V9 Symphones Build Geekria Large Pads Frequency Response vs HD6XX.png

    Same pads, but reversed. They're even more unwieldy like this, in that the gimbals like to pop them off all the time.

    Very similar, but this does add more low-end and drop the 2KHz hot spot a bit. Pretty decent sounding.

    V9 Symphones Build Geekria Large Pads Reversed Frequency Response vs HD6XX.png
     
    Last edited: Mar 31, 2020
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  3. Hands

    Hands Overzealous Auto Flusher - Measurbator

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    Round 2 of Frequency Response and Pad Results


    I took those Large Geekria pads, installed in reverse, and added some front damping over the driver: 1 ply TP, the really cheap kind, and a 2mm layer of moderately dense open cell foam.

    This I really quite enjoyed! They sounded full, punchy, slightly warm but balanced, and the 2KHz spot wasn't nearly as bad as it looks. Though you do have to play around with exact placement to get the sound just right.

    V9 Symphones Build Geekria Large Pad Reversed w Front Damping Frequency Response vs HD6XX.png

    Geekria also proves some flat pads with a center hole. I liked these quite a bit too! They're definitely on the thicker, bassier side of things, but otherwise I liked their overall balance. Unfortunately, while the pads themselves are comfortable, they're of the sort that really bring that driver grill up against your ear.

    V9 Symphones Build Geekria Flat Pad w Hole Frequency Response vs HD6XX.png

    I tried the above pads with some foam and fiberfill damping inside the cups. I'll post CSDs later, but while the 2-3KHz hump is still a factor, it's not as sharp and doesn't ring and echo quite so much in listening. Treble smooths out for the most part. Bass is tightened a wee bit.

    V9 Symphones Build Geekria Flat Hole Pad w Rear Damping Frequency Response vs HD6XX.png

    Geekria also offers what I believe is an equivalent to the Comfy pad. Flat, basic, with no center hole. I have not yet had a chance to listen to these.

    V9 Symphones Build Geekria Flat Comfy Pad Frequency Response vs HD6XX.png

    Here's an interesting one. I tore apart some aftermarket Beats Solo earpads, which are pretty small, and stretched the memory foam ring core around the V9 cups. This left me just enough to have the foam grip on while giving some amount of usable cushion.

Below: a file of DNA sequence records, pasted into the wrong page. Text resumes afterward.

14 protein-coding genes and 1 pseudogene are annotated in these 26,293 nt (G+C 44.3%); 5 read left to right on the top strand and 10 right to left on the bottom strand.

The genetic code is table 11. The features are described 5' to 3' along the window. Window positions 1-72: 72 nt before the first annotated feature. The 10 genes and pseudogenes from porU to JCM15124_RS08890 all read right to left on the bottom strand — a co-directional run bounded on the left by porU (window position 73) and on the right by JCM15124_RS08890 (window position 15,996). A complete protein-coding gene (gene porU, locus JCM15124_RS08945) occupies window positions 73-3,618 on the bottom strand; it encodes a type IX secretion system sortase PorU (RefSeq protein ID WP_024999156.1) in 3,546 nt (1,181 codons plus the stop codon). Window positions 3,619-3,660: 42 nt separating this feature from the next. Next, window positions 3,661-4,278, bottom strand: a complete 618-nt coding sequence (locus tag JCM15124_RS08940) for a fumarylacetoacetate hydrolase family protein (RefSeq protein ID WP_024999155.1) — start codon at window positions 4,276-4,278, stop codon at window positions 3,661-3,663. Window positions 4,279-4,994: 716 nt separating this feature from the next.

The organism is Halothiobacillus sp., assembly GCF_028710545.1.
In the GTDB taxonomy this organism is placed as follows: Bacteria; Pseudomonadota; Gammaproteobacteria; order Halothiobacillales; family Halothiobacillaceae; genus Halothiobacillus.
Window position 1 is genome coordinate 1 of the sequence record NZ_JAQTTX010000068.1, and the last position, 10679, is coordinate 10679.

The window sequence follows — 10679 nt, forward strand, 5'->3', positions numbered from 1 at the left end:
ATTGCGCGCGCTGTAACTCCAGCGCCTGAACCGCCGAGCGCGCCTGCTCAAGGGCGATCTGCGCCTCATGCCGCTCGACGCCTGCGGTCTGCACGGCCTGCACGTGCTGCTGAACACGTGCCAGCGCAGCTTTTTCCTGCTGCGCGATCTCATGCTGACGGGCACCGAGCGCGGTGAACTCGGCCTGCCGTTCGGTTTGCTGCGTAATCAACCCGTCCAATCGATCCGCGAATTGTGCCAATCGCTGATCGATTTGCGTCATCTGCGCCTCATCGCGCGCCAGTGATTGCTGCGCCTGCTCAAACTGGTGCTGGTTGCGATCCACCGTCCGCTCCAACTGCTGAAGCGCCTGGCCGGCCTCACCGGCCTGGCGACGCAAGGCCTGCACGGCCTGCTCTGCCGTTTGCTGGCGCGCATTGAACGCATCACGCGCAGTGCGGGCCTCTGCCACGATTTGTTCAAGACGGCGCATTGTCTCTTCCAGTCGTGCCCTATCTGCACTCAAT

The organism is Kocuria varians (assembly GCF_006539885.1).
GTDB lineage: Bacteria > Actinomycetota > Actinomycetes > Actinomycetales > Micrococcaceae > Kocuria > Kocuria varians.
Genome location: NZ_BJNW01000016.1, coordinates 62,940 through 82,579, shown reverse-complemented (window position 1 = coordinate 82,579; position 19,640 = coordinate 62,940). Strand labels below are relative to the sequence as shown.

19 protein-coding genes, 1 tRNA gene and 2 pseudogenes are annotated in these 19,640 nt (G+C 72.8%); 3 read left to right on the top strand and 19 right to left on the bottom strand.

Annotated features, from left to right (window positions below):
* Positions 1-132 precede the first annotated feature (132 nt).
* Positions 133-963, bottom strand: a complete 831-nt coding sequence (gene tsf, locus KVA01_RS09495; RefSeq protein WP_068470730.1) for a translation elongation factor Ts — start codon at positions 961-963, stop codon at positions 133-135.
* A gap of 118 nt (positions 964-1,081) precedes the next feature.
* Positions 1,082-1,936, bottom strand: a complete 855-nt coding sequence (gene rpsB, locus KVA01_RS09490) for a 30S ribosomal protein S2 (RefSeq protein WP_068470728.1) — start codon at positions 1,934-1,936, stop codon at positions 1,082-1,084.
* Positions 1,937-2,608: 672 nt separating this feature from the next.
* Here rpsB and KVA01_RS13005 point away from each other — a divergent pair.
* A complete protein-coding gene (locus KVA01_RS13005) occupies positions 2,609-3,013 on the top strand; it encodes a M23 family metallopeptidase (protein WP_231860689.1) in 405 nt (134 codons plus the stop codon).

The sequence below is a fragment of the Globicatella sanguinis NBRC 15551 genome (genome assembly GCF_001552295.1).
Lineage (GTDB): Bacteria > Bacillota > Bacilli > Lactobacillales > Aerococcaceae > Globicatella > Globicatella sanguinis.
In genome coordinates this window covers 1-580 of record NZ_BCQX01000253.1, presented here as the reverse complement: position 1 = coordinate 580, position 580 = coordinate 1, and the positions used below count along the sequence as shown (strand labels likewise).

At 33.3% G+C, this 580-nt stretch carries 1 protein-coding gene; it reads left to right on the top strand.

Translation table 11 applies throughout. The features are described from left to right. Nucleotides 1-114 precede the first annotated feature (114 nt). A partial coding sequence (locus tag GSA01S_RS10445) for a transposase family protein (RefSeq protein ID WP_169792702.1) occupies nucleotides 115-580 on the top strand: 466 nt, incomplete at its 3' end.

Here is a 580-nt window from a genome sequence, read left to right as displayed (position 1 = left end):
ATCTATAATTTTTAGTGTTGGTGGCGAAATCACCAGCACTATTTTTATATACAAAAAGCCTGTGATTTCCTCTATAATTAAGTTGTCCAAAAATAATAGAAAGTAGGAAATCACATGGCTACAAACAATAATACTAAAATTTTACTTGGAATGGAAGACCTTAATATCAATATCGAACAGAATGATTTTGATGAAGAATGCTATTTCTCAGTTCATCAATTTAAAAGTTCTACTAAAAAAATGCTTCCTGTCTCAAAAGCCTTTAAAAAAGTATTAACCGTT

Upper-mids and treble went out the window, but the results are quite interesting.

    V9 Symphones Build Memory Foam Ring Pad Frequency Response vs HD6XX.png

    The memory foam experiment above got me curious. I have way to much of this Super Max foam, in 1" thickness, at home. Can't remember why I bought it or what I planned to do with it.

    Still, it's an open-cell foam, and very dense, but not nearly as much as memory foam. Why not try to make some proof of concept pads out of them? What if I went for a sort of flat pad with about 1/2" thickness relative to the end of the cups? And so I did, with these results.

    They sound surprisingly good! I think with the right size, depth, and geometry, these could really dial in the sound nicely.

    Problem is, the foam itself is really firm and slightly scratchy, so not particularly comfortable. :(

    Nonetheless, it might be feasible to get a variety of their other, dense open cell foam types and make pads from those. If something is good enough, and the design not too complicated, they could probably custom cut a bunch were there enough interest.

    V9 Symphones Build DIY Dense Foam Pad Frequency Response vs HD6XX.png
     
    Last edited: Mar 31, 2020
  4. Hands

    Hands Overzealous Auto Flusher - Measurbator

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    CSDs and distortion results will have to come later. Takes a while to put all this stuff into pictures.
     
  5. jexby

    jexby Posole Prince

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    c'mon Van Gogh- paint the picture faster.
     
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  6. Hands

    Hands Overzealous Auto Flusher - Measurbator

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    [​IMG]
     
  7. purr1n

    purr1n Finding his inner redneck

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    @Hands: Have you ever had a chance to try the TTVJ pads. I suspect they would be similar to the DIY dense foam pads? Any photos of this pad?

    Also any more photos of the rest of this headphone? @Philimon: Can I borrow this? Very curious about the latest version of the Syphones drivers; and besides, we all know @Hands hates Grados.
     
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  8. Hands

    Hands Overzealous Auto Flusher - Measurbator

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    I have not tried those pads, but would very much like to. I just wish they were not so expensive.

    @Philimon has an album with more pics, but I don't want to hand out the URL without his permission.

    With the right pads, I actually enjoy these quite a bit. :) Save for the pokey grill.

    I'll get pics up of my ugly custom pads soon, yes.